The idea wasn't unusual: Gather a bunch of rock, pop, R&B, country and hip-hop stars for a concert highlighting an important cause — in this case, numerous instances of racial strife across the U.S.
The response from the music community, however, was anything but business as usual.
"I didn't think quite honestly we could afford another 'Kumbaya' moment," said Grammy-winning songwriter, singer and producer Pharrell Williams about the call he got to participate in a concert for unity. "That's not where the world is right now. The world needs action."
The push-back by Williams and several of his peers resulted in a concert and TV special that signals an evolution in the long history of pop music benefit concerts — from a star-studded spotlight on a single issue to a serious effort to explore its roots and search for answers.
"I was a little skeptical of the concert," pop-R&B singer-songwriter John Legend told The Times. "It's not like artists of different races don't sing together. We do that at all sorts of events…. It's not enough just to come together and sing…. For me it was really important to go deeper."
The sentiments of Williams and Legend were echoed by other participants in back-to-back specials airing Friday night on all six cable channels of A&E Networks: the two-hour "Shining a Light: A Concert for Progress on Race in America," filmed Wednesday night in Los Angeles, and the hour-long "Shining a Light: Conversations on Race in America."
Instead of merely bringing leading lights from the pop music world to one stage for a night, organizers and participants in "Shining a Light" also traveled to Charleston, S.C.; Ferguson, Mo.; and Baltimore. They filmed musical performances from epicenters of violent episodes, and then launched public dialogues in those communities aimed at healing wounds and sparking cross-cultural understanding.
The first indication that something different was up at Wednesday's Los Angeles taping of the concert portion was that the standard all-hands-on-deck number bringing the evening's heavy-hitter musicians together onstage came not at the endbut at the beginning.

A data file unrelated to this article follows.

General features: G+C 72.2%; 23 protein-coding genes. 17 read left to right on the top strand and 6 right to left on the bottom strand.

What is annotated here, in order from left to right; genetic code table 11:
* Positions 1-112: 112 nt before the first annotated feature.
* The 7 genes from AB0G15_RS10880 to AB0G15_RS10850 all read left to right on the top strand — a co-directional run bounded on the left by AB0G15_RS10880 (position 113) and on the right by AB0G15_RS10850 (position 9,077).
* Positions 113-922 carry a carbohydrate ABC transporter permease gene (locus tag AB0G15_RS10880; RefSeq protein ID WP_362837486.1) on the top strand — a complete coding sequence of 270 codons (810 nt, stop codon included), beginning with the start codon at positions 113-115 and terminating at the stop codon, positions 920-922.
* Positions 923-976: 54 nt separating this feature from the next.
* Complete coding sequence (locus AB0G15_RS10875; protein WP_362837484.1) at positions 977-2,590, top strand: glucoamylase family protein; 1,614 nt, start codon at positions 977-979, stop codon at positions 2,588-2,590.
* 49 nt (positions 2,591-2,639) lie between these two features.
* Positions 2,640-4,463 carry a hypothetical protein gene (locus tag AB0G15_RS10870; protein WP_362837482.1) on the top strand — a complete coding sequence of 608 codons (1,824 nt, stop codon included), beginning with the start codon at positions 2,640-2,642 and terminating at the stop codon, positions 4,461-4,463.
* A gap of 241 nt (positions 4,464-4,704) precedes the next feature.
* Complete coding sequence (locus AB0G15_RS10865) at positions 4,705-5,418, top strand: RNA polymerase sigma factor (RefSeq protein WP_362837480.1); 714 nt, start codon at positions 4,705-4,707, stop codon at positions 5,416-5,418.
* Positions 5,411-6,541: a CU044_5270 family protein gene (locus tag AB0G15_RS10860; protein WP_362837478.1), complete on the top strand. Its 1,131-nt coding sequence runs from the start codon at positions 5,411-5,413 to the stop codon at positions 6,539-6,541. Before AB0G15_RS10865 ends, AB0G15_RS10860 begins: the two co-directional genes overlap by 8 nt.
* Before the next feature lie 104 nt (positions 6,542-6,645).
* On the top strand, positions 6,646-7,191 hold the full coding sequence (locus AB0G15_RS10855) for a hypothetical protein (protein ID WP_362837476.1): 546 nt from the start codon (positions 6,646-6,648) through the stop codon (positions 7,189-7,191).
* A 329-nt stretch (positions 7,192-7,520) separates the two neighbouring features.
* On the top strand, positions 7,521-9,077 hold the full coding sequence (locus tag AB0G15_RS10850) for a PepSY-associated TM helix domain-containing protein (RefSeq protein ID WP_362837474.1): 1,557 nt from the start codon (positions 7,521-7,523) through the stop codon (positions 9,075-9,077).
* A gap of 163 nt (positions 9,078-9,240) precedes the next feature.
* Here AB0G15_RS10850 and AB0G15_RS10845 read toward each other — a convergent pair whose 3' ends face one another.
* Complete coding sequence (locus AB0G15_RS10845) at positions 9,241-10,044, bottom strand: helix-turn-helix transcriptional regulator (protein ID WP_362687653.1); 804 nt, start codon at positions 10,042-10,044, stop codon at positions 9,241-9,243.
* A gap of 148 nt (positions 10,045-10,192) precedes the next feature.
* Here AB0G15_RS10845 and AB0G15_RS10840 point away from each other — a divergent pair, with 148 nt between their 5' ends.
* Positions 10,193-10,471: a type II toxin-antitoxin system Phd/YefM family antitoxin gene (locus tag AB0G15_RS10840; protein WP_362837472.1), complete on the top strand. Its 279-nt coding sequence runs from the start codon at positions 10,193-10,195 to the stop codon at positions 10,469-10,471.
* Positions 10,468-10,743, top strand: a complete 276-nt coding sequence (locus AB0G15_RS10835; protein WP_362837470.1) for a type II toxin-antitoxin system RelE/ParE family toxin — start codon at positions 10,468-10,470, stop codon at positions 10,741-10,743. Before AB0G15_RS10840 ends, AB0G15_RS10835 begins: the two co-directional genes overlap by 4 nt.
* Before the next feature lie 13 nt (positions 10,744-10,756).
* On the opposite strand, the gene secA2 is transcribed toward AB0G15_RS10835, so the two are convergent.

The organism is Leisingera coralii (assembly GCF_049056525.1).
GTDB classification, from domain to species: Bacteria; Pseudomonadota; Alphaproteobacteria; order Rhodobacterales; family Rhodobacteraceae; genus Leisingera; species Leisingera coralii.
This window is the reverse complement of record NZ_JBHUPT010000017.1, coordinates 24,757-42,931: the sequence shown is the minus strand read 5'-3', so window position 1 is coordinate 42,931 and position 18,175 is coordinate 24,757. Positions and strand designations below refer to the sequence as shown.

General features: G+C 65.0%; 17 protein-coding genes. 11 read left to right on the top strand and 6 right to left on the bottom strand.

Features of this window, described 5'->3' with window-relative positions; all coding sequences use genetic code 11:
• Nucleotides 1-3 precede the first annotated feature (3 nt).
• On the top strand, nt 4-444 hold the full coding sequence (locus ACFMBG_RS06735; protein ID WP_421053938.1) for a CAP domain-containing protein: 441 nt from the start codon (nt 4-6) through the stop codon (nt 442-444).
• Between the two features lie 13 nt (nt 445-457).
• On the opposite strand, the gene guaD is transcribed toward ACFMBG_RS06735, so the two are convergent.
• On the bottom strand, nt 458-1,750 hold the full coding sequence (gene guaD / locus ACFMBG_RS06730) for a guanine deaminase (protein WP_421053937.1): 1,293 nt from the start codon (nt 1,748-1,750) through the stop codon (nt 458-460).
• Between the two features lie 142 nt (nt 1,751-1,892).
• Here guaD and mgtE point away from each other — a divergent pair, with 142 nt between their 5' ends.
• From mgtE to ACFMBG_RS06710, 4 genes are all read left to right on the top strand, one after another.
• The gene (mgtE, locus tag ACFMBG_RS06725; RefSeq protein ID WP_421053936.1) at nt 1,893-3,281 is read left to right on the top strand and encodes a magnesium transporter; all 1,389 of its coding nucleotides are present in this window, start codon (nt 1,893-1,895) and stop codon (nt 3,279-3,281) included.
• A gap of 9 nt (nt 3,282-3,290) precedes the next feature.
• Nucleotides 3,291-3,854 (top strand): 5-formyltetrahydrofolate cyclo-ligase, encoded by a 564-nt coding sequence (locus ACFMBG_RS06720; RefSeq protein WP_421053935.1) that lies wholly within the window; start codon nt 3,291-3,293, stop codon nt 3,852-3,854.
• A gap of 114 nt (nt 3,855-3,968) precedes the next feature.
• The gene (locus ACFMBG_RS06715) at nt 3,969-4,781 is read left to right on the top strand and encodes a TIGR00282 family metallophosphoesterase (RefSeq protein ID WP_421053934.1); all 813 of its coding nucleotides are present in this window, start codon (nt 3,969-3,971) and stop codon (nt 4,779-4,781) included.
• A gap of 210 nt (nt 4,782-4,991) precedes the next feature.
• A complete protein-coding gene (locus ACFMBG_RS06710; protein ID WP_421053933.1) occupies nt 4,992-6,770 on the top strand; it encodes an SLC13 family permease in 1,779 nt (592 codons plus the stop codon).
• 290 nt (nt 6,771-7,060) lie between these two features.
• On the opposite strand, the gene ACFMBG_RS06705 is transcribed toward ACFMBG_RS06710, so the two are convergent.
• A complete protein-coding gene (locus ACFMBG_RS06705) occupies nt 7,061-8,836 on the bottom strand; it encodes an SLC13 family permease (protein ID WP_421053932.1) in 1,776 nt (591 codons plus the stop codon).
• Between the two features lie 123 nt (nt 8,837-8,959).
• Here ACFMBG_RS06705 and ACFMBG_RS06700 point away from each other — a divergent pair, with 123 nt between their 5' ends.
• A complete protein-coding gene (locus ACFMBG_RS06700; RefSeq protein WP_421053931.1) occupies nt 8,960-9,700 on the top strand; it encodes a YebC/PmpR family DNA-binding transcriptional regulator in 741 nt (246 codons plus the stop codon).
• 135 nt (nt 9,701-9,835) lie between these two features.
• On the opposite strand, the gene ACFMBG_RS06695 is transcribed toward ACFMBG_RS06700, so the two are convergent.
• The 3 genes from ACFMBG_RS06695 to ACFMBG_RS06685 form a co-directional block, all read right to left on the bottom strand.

Bruce Springsteen, joined by Legend and Tom Morello, performed his 2001 song "American Skin (41 Shots)," which he wrote in response to the 1999 death of Guinea immigrant Amadou Diallo, who was killed by police. The choir behind them included most of the evening's star performers, among them, Williams, Sting, Smokey Robinson, the Zac Brown Band, Pink, Ed Sheeran, Sia, Miguel, Aloe Blacc, Eric Church, Jamie Foxx, Tori Kelly, Jill Scott, Nick Jonas and Big Sean.
Robert Sharenow, executive vice president and general manager of A&E Networks, which will carry Friday's show on A&E, the History Channel, Lifetime, H2, LMN and FYI, said that the idea for the concert and special was a response to the shooting in June at the historic Emanuel AME Church in Charleston that left nine churchgoers dead.
"There was a universal reaction of horror from all sides of our company," Sharenow said. "We're a big media company. We thought, 'Is there something we can do to raise awareness? To raise money?'"
Musician-led benefits began in earnest in 1971 with George Harrison's all-star "Concert for Bangladesh" and has continued over the decades with the Live Aid and Live 8 concerts highlighting strife in Africa as well as concerts after the 9/11 terrorist attacks on the U.S. and benefits after natural disasters such as Hurricane Katrina and Hurricane Sandy.
Musicians, actors and other entertainers often have shifted from advocacy to activism, directly lobbying politicians and other government officials on various political issues. The A&E special brings advocacy artistry and journalism together in a single television program.
"The feeling among the musicians was that ideas that may have worked well in the 1960s and '70s aren't enough today," said Ken Ehrlich, veteran producer of the annual Grammy Awards telecast who is producing the A&E concert special, which will be broadcast on more than 130 iHeartMedia broadcast radio stations nationwide, and co-producing the conversations companion show.